“It is not rational, never mind ‘appropriate,’ to impose billions of dollars in economic costs in return for a few dollars in health or environmental benefits,” the Supreme Court held last year in Michigan v. EPA.It seems that the U.S. Fish and Wildlife Service (USFWS) did not get the message, with its willy-nilly imposition of significant economic costs when designating “critical habitat” for endangered species.
A California builders’ association is now asking the Court to establish that judicial review is available for individuals and businesses affected by these agency actions that purport to enforce the Endangered Species Act (ESA). The ESA specifically requires federal agencies to take economic impacts into consideration, but the USFWS routinely ignores the costs of designating land as a critical habitat. The San Francisco-based U.S Court of Appeals for the Ninth Circuit held that the designation of critical habitat is an action fully committed to agency discretion, and that it may ignore any cost implications at its leisure, but this would seem to contradict Michigan v. EPA and other precedent.
The USFWS employs a cost-benefit accounting method called “baseline analysis,” which separates the impacts that would occur absent designation (baseline impacts) from the impacts attributable to designation (incremental impacts). It then only considers the incremental impacts, despite enormous disparities between baseline and incremental costs—one order of magnitude or two—and fanciful estimates that the economic impact of critical habitat designation is often $0.
Cato, joined by the Reason Foundation and National Federation of Independent Business, filed an amicus brief urging the Supreme Court to take up this important question of whether courts can even review the government’s Enron-style of cost-benefit analysis. Independent research by Reason’s Brian Seasholes found that in examining 159 of the 793 species that have critical habitat designation, there are at least $10.7 billion in economic impacts, hundreds of jobs lost per species designated, and regulatory burdens affecting 60,169,546 acres of land (11,261,054 privately owned) spanning 37 states and two territories.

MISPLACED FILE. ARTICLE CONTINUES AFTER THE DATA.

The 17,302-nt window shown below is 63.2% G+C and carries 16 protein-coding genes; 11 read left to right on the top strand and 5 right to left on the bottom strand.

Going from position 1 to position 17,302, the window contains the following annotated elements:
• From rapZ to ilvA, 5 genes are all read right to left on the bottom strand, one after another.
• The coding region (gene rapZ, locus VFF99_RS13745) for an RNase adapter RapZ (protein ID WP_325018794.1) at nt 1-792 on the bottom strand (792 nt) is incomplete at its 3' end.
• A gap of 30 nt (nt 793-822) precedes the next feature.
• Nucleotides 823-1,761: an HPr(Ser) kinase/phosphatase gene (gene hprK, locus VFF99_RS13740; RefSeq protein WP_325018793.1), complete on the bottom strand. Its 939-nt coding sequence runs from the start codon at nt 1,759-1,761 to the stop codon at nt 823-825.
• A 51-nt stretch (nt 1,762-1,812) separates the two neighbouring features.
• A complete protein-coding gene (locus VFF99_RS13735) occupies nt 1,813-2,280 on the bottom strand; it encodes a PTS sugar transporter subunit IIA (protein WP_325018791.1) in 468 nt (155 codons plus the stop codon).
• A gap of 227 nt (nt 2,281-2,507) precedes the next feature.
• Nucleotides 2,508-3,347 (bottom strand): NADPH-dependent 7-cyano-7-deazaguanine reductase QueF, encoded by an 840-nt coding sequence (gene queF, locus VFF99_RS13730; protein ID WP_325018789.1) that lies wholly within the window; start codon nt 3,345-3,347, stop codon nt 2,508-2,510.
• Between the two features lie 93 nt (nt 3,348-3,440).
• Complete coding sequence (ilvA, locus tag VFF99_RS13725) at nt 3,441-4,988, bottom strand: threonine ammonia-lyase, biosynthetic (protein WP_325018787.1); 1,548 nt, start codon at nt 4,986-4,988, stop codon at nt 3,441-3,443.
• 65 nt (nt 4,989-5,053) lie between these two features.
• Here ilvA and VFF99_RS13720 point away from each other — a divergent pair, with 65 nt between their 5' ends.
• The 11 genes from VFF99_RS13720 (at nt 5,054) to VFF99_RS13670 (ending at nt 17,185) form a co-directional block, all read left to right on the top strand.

And what is the purported conservation benefit to these billions in costs? Nothing. As the USFWS itself has stated, “[i]n 30 years of implementing the Act, the Service has found that the designation of statutory critical habitat provides little additional protection to most listed species, while consuming significant amounts of available conservation resources.”
Moreover, critical habitat designation is counterproductive for conservation. Again, the federal government is the source for the best material on this: “Mounting evidence suggests that some regulatory actions by the Federal government, while well-intentioned and required by law, can (under certain circumstances) have unintended negative consequences for the conservation of species on private lands.” These negative consequences are caused by the ESA’s regulatory reach and severe penalties—up to $50,000 and 1 year in jail for misdemeanor harm to an endangered fish, bird, or habitat, whether the habitat is occupied or not—coupled with the ability to regulate vast amounts of land, water and natural resources.
As Australian environmental-law expert David Farrier has described, “disgruntled landowners make poor conservationists”—and foisting enormous costs and regulatory burdens onto homeowners with criminal penalties for non-compliance certainly makes them disgruntled.
The Supreme Court will consider whether to take up Building Industry Association of the Bay Area v. U.S. Dept. of Commerce either right before it goes on summer recess or right when it gets back in September.